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How can pig and poultry farmers meet consumers' high expectations and remain productive?

The Pig & Poultry Forums are exploring how farmers can balance consumer demands for higher animal welfare and lower carbon emissions with their own needs to improve productivity and reduce inputs.

14 May 2021, at 8:23am

Although the poultry meat, egg and pig sectors each face individual challenges, finding this balance between competing demands was a common theme throughout the 21 presentations delivered in a full day of forums.

“This is the most seismic time of change for British farming in generations,” said Sophie Throup, head of agriculture, fisheries and sustainable sourcing at Morrisons. Consumer demands are changing, so it’s all about finding the right balance and giving consumers a choice.

While it might be easy to find improvements in one area – like emissions – that will interact with other areas – like accessibility of food for consumers, explained David Neilson, general manager of chickens at Avara Foods. “Does improving welfare – having free-range, slower grown birds – come at the cost of the environment?”

It's a similar story in the pig sector – but making small tweaks to management can make a big difference to performance. “Over the past 10 years litter size has increased by 0.3 piglets,” said Dr Steven Jagger, pig nutritionist at ABN. As a result, birth weights have decreased and early mortality has risen.

But through more targeted gilt and sow nutrition, producers can have a massive impact on piglet survival and subsequent fertility, explained Chris Opschoor, feed group manager at Topigs Norsvin. “If a gilt loses more than 12% of her bodyweight during lactation she will have 2.2 fewer piglets born alive in the next litter. This is low hanging fruit – if we’re able to manage this it will have a big positive impact.”

There are also some ground-breaking innovations which are improving performance while reducing farming’s carbon footprint. In the pig sector, this is taking the form of treated straw bedding, which reduces emissions and improves animal welfare. By applying Xaletto, a stonemeal additive, to the straw it evaporates 100% of water and urine, leaving a solid, nutrient rich manure for use on farmland or in biogas plants. According to Daniel Holling at Big Dutchman, provided the house has the right ventilation and pigs are fed a good quality ration, pigs will produce just 25kg of dung in their lifetime compared to 103kg on a slatted system. “And it produces 20% less ammonia than indoor deep straw systems.”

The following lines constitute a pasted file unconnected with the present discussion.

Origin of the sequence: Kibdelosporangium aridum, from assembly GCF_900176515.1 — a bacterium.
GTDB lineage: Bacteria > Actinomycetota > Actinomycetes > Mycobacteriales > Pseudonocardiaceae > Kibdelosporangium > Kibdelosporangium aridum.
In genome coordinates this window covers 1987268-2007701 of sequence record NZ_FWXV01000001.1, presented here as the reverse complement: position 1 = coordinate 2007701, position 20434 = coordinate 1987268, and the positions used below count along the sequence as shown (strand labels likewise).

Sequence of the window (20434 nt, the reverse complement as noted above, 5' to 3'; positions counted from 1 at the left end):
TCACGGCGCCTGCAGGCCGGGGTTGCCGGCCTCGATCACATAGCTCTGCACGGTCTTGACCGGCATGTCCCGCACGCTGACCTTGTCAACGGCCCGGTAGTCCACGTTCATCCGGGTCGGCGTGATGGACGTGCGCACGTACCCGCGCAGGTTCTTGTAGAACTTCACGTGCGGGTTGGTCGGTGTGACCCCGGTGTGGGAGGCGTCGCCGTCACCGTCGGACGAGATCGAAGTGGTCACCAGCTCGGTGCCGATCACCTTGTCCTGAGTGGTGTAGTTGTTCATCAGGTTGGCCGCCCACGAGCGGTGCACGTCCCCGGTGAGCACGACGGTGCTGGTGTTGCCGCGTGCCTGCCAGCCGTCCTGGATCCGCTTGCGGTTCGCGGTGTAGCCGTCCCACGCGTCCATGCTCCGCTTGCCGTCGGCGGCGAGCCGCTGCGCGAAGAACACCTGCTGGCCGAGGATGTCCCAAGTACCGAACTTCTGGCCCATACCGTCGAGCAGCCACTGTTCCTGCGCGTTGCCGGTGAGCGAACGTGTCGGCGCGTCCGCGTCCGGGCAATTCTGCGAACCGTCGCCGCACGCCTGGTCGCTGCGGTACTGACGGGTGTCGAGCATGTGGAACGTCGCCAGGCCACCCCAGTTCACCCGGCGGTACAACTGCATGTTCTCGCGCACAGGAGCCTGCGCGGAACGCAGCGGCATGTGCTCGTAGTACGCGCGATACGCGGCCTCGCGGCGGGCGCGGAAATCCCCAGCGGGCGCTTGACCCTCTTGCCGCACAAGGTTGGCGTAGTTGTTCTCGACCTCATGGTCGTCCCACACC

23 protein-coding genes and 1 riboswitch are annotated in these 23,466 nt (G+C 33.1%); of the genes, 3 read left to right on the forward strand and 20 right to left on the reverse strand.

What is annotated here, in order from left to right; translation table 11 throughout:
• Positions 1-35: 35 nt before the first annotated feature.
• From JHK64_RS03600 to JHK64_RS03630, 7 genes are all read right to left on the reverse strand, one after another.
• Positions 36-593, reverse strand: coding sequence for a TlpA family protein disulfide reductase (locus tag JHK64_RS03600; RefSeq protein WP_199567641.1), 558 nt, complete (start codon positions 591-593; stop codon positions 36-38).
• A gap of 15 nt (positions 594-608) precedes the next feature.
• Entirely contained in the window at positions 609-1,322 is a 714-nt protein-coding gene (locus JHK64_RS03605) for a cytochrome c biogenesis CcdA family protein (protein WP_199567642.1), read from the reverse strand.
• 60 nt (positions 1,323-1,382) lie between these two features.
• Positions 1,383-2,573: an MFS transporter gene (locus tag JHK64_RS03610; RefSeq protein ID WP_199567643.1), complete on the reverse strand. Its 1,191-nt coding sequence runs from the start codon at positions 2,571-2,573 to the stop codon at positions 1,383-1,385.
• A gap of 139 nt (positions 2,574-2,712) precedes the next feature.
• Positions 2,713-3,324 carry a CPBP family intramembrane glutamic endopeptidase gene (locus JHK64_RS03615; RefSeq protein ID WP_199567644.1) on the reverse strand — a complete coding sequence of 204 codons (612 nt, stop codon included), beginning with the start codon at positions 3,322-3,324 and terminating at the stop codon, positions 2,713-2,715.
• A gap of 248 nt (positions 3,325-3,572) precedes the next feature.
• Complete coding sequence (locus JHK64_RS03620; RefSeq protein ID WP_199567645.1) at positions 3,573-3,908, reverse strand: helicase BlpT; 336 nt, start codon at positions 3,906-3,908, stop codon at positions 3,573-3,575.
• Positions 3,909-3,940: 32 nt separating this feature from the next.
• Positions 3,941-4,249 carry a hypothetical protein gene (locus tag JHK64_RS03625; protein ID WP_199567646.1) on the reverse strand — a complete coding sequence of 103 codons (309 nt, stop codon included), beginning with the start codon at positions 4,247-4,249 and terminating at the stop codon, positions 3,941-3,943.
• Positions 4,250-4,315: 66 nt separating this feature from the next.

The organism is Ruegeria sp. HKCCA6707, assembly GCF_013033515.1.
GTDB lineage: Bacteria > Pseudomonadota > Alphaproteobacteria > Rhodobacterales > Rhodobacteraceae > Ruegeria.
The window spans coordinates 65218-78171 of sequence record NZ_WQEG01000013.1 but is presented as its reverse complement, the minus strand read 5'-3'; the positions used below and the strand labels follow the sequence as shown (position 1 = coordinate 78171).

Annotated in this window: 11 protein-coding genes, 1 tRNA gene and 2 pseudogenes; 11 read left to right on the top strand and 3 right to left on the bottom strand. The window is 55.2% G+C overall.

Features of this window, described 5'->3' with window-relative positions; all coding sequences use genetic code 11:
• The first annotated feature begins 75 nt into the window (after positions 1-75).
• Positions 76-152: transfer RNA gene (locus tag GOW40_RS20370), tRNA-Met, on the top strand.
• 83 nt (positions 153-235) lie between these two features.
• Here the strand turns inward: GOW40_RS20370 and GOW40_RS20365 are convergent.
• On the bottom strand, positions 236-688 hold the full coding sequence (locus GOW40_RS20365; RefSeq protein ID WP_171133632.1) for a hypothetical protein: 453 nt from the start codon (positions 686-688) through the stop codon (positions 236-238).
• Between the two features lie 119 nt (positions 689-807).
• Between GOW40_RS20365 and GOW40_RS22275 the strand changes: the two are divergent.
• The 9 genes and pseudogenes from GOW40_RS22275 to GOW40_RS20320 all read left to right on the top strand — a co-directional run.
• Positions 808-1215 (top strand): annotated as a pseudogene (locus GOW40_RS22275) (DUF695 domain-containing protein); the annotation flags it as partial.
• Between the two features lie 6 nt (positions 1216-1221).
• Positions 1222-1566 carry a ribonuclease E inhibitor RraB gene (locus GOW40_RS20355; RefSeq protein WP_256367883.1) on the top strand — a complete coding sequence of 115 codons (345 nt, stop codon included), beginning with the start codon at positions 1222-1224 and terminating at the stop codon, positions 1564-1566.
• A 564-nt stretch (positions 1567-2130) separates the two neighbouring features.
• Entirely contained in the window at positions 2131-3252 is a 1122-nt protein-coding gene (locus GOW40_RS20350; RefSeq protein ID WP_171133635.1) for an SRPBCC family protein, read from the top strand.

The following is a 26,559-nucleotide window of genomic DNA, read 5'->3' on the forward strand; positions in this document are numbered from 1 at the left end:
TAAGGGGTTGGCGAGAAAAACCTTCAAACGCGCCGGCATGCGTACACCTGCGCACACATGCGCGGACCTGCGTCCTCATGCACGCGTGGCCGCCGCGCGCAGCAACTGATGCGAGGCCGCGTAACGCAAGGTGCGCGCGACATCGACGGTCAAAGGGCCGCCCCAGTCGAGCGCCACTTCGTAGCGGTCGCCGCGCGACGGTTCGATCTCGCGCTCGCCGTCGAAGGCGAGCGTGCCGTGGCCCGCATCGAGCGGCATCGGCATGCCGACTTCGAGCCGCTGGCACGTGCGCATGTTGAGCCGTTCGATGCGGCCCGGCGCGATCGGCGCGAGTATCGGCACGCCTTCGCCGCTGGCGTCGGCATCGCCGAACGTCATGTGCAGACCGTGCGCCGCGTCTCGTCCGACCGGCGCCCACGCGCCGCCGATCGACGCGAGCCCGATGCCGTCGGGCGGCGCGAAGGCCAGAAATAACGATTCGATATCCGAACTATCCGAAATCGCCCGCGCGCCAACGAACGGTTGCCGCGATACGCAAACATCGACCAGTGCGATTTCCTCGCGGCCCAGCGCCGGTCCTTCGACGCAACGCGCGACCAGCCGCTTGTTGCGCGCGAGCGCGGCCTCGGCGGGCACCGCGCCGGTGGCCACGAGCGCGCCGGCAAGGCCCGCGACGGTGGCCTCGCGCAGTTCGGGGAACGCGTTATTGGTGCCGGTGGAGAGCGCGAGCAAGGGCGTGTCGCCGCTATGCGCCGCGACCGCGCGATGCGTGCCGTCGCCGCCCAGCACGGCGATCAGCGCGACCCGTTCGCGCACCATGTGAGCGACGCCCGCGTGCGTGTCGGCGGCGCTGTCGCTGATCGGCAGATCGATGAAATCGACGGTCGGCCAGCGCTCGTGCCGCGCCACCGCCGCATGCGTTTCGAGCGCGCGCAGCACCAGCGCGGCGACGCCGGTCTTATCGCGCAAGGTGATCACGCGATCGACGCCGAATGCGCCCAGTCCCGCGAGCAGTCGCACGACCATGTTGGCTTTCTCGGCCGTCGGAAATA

In the poultry sector, the big innovation of the day is on-farm hatching, with many speakers singing its praises. By delivering ready-to-hatch eggs to the poultry farm, newborn chicks have immediate access to food, water and light, without the stress of being handled and transported from the hatchery, explained Erik Hoeven, general manager at Nestborn. As a result, seven-day weights are higher, mortality is lower, and intestinal health is improved, leading to better litter quality and foot pad health.

Tom Wornham has produced four batches of on-farm hatched broilers at his farm in Hertfordshire, and is delighted with the results. “We love it, and I’m adamant that the birds are much happier.” Growth rates have improved, so the birds finish one day quicker, resulting in huge feed savings. “It’s also a very public-facing, calm environment – even teenage vegetarians like watching them hatch.”

Public perception was another common theme across the sectors, with greater transparency – backed up by data – likely to help in this area. But getting consumers to pay for the higher welfare, carbon neutral systems that they demand is a challenge.

“Integrity has never been more important, and scrutiny has never been greater,” said Tom Willings, chief operating officer at Stonegate. Generation Z is all about transparency and environmental credentials – so with the spotlight firmly on Net Zero aspirations, conversations soon turned to both the pig and poultry sectors’ greatest contributor to emissions: Feed. “Whatever protein source we use will end up more expensive than soya,” said Martin Humphrey at Humphrey Feeds. “But the environmental cost is another matter.”

Insect protein, sunflowers, worms, algae and lupins all offer possible alternatives, but the most sensible and sustainable option is meat and bonemeal, as it provides so much of the protein and nutrients required, and is just a waste product. “If we could use 7.3% meat and bonemeal in poultry rations we could reduce soya to 8% of the diet – that would be a lot more sustainable.”

As post-Brexit legislation continues to change and the economy emerges from COVID-19, there will plenty of challenges – and opportunities ahead, said event organiser Alice Bell. “Keeping abreast of changing market conditions, new technology, and the latest advice will be essential. I hope that by bringing the industry together we’ve shared ideas and helped farmers to build their businesses for the future, and look forward to welcoming everyone back to the physical Pig & Poultry Fair in May 2022.”

Click here to watch the forum recordings.